Transitioning into a serious relationship where you factor another person into your life will undoubtedly lead to some fights, but that’s good! Arguing (so long as it’s done in a healthy way) only feels bad because the honeymoon period can make you believe that you and your partner really will get along perfectly 100 percent of the time. The lies!
4. While you’ll probably have lots of sex, it’s still not *the best* sex.
Obviously, a healthy sex life is associated with a great relationship, but if the basis for comparison is when you’d have sex four times a day and eat greasy takeout to fuel up for round five, you will always be disappointed. “It is normal for sexual frequency to decline, as passion does,” says Seidman. “However, research suggests that very frequent sex is not necessarily a sign that the relationship is especially good. Couples who had sex once a week or more tended to be more satisfied than couples who had sex less often. But having sex more than once a week offered no additional benefit.”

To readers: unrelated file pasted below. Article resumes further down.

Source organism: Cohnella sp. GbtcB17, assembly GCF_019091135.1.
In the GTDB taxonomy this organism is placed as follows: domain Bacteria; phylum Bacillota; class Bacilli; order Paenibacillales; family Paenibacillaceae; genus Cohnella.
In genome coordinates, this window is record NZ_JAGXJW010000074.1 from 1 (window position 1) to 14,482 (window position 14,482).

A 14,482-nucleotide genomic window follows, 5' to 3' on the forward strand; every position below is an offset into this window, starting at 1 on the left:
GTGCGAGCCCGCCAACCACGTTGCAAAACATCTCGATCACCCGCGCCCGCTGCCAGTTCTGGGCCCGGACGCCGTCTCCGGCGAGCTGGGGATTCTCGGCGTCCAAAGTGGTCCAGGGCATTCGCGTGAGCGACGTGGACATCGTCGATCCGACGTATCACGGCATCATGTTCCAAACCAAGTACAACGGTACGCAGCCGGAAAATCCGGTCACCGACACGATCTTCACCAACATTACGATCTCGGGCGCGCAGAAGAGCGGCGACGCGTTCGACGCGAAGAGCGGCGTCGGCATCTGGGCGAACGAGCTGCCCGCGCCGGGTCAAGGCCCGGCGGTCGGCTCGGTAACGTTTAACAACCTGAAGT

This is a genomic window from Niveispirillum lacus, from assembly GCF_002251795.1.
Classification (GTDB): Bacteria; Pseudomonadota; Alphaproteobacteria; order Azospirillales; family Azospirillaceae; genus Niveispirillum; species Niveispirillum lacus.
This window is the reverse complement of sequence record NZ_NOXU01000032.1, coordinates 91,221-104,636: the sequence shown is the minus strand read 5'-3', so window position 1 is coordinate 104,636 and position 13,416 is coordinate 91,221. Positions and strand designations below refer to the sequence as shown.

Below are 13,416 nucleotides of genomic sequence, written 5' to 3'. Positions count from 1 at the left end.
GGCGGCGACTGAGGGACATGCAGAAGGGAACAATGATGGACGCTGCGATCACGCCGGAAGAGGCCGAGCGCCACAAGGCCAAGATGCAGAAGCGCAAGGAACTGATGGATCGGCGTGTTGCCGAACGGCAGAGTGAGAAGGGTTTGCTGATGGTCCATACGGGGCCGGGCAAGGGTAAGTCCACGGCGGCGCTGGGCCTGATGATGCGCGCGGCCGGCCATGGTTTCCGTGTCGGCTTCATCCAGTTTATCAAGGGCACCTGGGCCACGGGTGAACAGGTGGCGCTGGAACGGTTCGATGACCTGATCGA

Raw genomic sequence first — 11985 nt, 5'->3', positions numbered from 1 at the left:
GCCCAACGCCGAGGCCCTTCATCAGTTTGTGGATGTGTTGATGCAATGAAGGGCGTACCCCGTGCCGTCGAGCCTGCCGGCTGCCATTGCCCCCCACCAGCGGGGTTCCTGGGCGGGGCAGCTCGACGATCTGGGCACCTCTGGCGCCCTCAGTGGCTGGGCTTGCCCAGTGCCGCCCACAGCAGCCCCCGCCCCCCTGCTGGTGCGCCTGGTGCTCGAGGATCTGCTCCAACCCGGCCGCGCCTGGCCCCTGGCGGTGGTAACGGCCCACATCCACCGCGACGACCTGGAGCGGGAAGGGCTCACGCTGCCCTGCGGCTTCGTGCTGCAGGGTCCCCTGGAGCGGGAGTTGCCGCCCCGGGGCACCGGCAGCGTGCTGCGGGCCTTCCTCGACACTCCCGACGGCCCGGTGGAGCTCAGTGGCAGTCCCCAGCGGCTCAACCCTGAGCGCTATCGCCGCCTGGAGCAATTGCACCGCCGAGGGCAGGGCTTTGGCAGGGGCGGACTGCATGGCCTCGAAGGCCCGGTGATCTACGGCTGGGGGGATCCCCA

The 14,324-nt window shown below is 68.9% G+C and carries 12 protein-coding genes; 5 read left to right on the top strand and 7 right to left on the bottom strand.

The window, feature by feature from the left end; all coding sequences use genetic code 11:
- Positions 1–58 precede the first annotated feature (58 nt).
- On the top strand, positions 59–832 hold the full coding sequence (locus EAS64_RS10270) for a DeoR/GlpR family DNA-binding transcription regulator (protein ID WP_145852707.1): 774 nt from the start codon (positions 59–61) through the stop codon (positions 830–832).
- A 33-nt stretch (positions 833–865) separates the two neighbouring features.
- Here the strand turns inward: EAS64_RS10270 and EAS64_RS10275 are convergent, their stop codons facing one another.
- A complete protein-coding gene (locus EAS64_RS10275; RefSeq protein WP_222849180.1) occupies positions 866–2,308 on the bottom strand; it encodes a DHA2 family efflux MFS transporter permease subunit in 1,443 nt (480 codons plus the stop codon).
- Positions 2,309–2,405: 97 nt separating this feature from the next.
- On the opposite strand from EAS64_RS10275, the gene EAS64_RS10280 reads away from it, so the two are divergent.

All to say: quality over quantity. The longer you know each other, the easier it gets to talk about what actually turns you on.
5. You might overlook some red flags during this time, especially if you’re feeling insecure.
You’ve probably known at least one person who went through a bad breakup and immediately jumped into a new relationship, only to have it crash and burn once the honeymoon period was over. “There was some interesting research on ‘deal breakers’ in relationships” says Dr. Seidman. “For most people, ‘deal breakers’ were a bigger deal than ‘deal makers’ in influencing their dating decisions. However, people who saw themselves as less desirable mates were more willing to overlook the presence of ‘deal breakers’ if the potential partner had other ‘deal makers.'”